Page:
Wednesday, August 12, 2015

Thought Life

   I'm back! This poor little blog is neglected from time to time, but I don't plan to ever drop it entirely, at least not for the foreseeable future! Sometimes I forget the value of having a space to work out some thoughts with the written word. I used to keep journals, but I can type about a million times faster than I can write, so blogging it is! 

  What I'd like to talk about today is the struggle of how to think, as a Christian. The kind of perspective with which those who profess Christ must approach life. Living in a spiritual reality, versus what our minds and emotions often tell us is reality in this immediately experienced, physical world. It is so easy to be taken with what we can see, touch, smell, experience in a tactile sense, and then to live accordingly. As opposed to the spiritual, which can at times seem slippery, ethereal, and hard to grasp. It takes discipline, perhaps a lifetime of it, to know how to live and experience life within that spiritual realm and from a spiritual perspective. 

  I am reminded of the prophet Elisha and the invisible army in 2 Kings. Elisha's servant is distraught when he realizes that he and Elisha are seemingly trapped inside the city of Dothan, with the angry Aramean army surrounding it waiting to capture them. He cries to Elisha in hopelessness and despair, wondering what on earth they are to do in this impossible situation.

  Elisha calmly replies, "Do not fear, for those who are with us are more than those who are with them."

   Um, huh? I'm sure this servant of Elisha's was thinking, "Excuse me, I know you are a man of the Lord and all, but we are ALL BY OUR LONESOME up in here, and they've got a giant army and chariots and horses about to bust in on us. Sir." 

   But the man of God knew what true reality is. Again, he calmly speaks, this time in prayer: "'O Lord, I pray, open his eyes that he may see.' And the Lord opened the servant's eyes and he saw; and behold, the mountain was full of horses and chariots of fire all around Elisha."

  I'm sure all (two or three) of you reading this post would be 100 % Elisha on this, but I'm gonna go ahead and stand up and say I'm much more inclined to have the servant's response. Complete and total freakout. 

  What is difficult about all this though, when you drop down from the cerebral contemplation of the issue to the nitty gritty of life, is the juxtaposition and the tension between the physical and the spiritual. It is not by any means easy to just set aside what we experience in this very physical world to experience things only spiritually. Our physical bodies are not entirely separate from our spirit. The scriptures tell us that our bodies are temples for the Holy Spirit who dwells in us (1 Cor. 3:16, 6:19). It tells us that our bodies will be resurrected and glorified on that awesome homegoing day (Phil. 3:21). Jesus instructs us to care for the physical needs of others. He recognizes those things as important and worthy of attention.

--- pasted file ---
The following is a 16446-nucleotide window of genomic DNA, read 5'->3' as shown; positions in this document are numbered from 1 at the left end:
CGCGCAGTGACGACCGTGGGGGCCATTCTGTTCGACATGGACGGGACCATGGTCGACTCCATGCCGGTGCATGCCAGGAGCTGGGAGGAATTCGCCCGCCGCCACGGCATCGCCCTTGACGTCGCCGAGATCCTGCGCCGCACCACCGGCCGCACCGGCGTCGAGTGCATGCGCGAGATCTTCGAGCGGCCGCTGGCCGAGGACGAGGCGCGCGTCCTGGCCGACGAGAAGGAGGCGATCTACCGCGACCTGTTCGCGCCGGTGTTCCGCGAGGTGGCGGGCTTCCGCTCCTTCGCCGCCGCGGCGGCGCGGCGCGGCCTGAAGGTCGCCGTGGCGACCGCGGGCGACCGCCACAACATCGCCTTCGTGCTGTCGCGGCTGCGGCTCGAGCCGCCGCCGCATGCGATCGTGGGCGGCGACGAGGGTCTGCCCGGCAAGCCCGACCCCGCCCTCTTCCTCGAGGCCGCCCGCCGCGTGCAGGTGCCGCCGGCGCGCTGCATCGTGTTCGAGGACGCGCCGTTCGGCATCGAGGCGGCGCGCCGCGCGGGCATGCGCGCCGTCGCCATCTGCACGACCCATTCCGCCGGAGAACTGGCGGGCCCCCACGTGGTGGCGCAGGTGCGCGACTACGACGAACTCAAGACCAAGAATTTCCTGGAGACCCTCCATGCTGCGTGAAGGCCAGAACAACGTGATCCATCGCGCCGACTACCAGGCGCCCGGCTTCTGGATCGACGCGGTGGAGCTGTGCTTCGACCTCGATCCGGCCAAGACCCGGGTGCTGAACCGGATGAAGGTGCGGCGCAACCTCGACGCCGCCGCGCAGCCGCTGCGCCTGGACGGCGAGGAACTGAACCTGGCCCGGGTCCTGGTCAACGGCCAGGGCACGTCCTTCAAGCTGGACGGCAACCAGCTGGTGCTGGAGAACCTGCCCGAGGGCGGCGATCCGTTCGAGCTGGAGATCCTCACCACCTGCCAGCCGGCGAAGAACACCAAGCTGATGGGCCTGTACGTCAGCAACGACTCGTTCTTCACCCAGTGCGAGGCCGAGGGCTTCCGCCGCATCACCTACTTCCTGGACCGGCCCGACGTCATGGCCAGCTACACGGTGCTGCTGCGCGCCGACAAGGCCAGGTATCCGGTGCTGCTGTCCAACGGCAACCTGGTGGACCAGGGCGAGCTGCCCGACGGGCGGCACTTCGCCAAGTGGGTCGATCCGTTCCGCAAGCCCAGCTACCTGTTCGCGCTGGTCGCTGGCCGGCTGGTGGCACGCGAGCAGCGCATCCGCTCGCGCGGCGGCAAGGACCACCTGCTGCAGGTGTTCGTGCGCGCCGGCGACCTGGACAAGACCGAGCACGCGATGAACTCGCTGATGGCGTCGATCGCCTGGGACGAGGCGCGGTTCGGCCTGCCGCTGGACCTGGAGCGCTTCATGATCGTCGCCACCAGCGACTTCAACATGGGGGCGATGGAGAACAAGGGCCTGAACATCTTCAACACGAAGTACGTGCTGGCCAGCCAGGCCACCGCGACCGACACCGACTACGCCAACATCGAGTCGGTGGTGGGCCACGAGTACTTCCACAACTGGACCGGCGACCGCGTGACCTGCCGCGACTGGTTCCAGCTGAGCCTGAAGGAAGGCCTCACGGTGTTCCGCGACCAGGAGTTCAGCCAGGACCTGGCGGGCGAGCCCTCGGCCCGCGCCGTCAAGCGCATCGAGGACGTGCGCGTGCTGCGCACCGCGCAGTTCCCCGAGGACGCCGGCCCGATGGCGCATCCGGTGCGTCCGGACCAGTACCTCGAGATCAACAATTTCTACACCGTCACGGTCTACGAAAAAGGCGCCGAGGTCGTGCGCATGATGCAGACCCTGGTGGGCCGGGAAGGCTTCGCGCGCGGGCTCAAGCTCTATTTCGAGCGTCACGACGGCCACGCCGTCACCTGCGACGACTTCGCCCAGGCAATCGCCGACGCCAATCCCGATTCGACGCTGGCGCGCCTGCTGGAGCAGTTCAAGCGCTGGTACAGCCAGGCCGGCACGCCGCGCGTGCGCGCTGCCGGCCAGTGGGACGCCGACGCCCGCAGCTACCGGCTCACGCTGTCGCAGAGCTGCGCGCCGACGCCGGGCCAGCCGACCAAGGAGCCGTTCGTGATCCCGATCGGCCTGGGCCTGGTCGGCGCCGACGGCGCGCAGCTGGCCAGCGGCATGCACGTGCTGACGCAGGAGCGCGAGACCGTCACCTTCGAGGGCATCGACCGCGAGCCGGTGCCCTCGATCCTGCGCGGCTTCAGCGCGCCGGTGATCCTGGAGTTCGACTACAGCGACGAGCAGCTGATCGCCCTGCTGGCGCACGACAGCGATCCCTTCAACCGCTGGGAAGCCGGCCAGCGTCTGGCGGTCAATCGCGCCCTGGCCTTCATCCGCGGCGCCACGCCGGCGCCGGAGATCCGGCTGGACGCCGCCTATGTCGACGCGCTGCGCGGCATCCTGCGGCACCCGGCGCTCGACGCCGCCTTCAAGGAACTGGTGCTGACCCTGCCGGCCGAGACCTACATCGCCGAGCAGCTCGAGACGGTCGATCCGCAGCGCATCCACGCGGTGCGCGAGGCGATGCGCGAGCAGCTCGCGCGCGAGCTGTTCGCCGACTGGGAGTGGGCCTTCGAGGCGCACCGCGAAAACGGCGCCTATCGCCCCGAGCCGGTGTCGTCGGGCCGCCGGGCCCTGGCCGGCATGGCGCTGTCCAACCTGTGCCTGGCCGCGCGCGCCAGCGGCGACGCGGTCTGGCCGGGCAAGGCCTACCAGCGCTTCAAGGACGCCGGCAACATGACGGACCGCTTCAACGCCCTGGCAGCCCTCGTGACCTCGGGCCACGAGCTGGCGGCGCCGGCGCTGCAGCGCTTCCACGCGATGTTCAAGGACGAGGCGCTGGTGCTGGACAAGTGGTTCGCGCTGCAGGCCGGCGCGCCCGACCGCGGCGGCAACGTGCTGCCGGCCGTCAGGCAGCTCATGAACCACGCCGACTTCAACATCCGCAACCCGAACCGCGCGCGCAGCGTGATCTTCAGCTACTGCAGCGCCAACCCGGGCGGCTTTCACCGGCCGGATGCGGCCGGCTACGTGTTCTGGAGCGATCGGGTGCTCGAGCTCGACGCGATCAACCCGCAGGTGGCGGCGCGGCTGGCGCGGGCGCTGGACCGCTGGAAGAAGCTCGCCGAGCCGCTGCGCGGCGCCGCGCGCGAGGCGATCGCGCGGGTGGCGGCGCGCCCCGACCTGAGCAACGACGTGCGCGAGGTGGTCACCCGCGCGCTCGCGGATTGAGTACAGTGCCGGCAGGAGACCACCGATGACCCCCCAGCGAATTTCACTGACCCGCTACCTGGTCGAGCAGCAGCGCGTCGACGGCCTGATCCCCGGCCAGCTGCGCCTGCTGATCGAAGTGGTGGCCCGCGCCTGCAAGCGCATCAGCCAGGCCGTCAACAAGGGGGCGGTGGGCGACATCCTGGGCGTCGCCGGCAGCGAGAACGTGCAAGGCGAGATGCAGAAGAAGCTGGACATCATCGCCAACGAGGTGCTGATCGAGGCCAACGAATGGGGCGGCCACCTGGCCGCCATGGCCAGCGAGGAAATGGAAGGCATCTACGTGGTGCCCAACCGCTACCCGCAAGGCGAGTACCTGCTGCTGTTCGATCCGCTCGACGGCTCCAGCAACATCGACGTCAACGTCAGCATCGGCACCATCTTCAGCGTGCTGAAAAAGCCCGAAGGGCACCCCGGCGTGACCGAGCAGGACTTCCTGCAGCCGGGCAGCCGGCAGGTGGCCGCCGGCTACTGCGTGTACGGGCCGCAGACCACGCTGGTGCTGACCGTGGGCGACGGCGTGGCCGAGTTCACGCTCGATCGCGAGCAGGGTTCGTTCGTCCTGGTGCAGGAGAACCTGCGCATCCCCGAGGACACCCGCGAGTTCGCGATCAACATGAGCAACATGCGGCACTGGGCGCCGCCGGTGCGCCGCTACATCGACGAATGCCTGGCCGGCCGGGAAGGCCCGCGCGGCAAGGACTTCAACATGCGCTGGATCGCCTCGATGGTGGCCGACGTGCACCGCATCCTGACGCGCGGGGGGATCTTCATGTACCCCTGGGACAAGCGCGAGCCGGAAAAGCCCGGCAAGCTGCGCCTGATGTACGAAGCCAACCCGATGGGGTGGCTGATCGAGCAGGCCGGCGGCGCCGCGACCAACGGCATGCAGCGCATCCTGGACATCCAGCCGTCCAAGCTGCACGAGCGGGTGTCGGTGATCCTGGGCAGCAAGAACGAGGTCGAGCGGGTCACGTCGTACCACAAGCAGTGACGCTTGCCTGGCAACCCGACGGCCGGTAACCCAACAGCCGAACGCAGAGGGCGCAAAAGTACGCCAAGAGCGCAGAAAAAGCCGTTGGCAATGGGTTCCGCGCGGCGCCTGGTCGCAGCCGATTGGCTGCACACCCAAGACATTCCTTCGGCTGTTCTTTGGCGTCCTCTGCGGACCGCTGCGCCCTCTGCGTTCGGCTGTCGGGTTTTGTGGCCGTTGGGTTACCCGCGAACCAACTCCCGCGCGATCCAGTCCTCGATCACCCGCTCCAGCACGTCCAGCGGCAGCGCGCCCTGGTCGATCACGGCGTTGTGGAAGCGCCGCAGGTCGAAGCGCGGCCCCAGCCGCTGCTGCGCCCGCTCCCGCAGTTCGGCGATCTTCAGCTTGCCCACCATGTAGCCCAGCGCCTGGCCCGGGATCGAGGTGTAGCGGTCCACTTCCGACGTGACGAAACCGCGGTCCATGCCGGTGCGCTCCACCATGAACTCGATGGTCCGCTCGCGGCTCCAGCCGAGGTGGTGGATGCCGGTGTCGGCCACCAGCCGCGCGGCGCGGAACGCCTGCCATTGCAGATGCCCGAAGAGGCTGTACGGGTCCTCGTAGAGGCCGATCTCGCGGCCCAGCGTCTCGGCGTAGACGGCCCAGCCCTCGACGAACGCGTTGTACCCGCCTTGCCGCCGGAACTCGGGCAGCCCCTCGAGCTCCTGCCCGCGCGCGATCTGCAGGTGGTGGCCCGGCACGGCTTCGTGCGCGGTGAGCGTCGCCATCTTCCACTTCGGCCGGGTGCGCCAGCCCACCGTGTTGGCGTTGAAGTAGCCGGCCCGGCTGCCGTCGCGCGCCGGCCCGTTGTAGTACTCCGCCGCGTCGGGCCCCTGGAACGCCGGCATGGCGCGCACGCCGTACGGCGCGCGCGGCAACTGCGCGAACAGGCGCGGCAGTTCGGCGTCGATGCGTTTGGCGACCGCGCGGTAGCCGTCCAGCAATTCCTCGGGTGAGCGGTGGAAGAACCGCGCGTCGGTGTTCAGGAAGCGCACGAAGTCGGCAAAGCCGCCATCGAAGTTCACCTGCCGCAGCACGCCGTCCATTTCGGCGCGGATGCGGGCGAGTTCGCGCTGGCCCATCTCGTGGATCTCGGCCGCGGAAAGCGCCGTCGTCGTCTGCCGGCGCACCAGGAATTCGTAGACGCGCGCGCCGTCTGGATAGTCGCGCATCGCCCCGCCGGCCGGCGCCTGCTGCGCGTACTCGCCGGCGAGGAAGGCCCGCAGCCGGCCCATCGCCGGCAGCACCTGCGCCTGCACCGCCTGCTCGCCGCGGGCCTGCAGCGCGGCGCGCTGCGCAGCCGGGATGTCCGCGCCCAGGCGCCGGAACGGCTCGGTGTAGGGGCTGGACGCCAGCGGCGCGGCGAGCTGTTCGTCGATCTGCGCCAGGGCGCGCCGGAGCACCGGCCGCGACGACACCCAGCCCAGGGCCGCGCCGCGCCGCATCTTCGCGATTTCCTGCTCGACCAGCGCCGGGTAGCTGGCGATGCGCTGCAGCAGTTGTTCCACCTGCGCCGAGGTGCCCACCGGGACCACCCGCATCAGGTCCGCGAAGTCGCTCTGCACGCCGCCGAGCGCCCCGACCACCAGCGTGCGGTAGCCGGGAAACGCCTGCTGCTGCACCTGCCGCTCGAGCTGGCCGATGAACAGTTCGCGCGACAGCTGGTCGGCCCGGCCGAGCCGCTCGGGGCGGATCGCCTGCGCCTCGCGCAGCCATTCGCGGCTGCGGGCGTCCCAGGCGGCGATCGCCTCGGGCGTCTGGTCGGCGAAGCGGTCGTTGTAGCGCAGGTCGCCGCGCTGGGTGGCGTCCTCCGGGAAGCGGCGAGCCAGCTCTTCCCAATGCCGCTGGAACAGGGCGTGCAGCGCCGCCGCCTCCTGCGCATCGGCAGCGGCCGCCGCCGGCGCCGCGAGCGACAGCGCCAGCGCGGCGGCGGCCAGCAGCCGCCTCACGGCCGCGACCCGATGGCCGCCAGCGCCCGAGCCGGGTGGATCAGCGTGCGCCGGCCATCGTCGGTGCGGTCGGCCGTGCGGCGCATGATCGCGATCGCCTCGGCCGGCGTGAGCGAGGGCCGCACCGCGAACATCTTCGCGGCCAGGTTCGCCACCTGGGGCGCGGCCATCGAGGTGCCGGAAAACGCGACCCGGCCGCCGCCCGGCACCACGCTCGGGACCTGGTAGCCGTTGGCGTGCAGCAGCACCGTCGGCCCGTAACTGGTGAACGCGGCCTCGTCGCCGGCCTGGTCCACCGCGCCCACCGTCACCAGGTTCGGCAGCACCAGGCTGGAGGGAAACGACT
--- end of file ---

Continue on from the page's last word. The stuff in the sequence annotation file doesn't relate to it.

So those earthly, emotional, and physical desires we have are simply put, important. They are not divorced from our spirit. Herein, so often, lies our trouble. How can we experience and view life from the spiritual perspective when we are so constantly bombarded by what is immediate? Grief or sadness over a broken relationship, pain from a lost child, physical afflictions, feelings of resentment, jealousy, insecurity, you name it. These things can threaten to overwhelm and overtake us, rendering us practically useless. Or at least feeling that way. Instead, we should allow them to drive us to our knees in prayer, which will instill and produce in us a real and deep humility that is grounded in the reality of our sin and the fullness of what a holy God has done for us. 

  We are hopeless. Broken. Seemingly unfixable. 

  But those in Christ are redeemed. Covered. Adopted. Made new, forever. And in this mystery He promises, if we let him, to "open the eyes of our hearts", causing the scales to fall away, until we can truly see. See what is real, and not just what is immediate. We can spend a lifetime learning this. Until one day we will be raised with him and live in that true reality with him--the sorrows of this life far behind us. 

   I watched the movie Joyful Noise this weekend. Queen Latifah, Dolly Parton, and a gospel choir? Um yes please, for this girl anyway. Queen Latifah's character, at her lowest point in the movie, goes to the church house all by herself, sits down at the piano and sings from the depth of her soul a simple yet beautiful song--Fix Me, Jesus. 

Here is the link to it. (I would imbed it but I ain't that fancy. I'll figure out how to do that soon!)

  This sweet song sums it up. The depth of our human unworthiness is matched and covered only by the depth of love from a perfect, sinless Savior. Who can fix us, if we will only ask and follow Him. 

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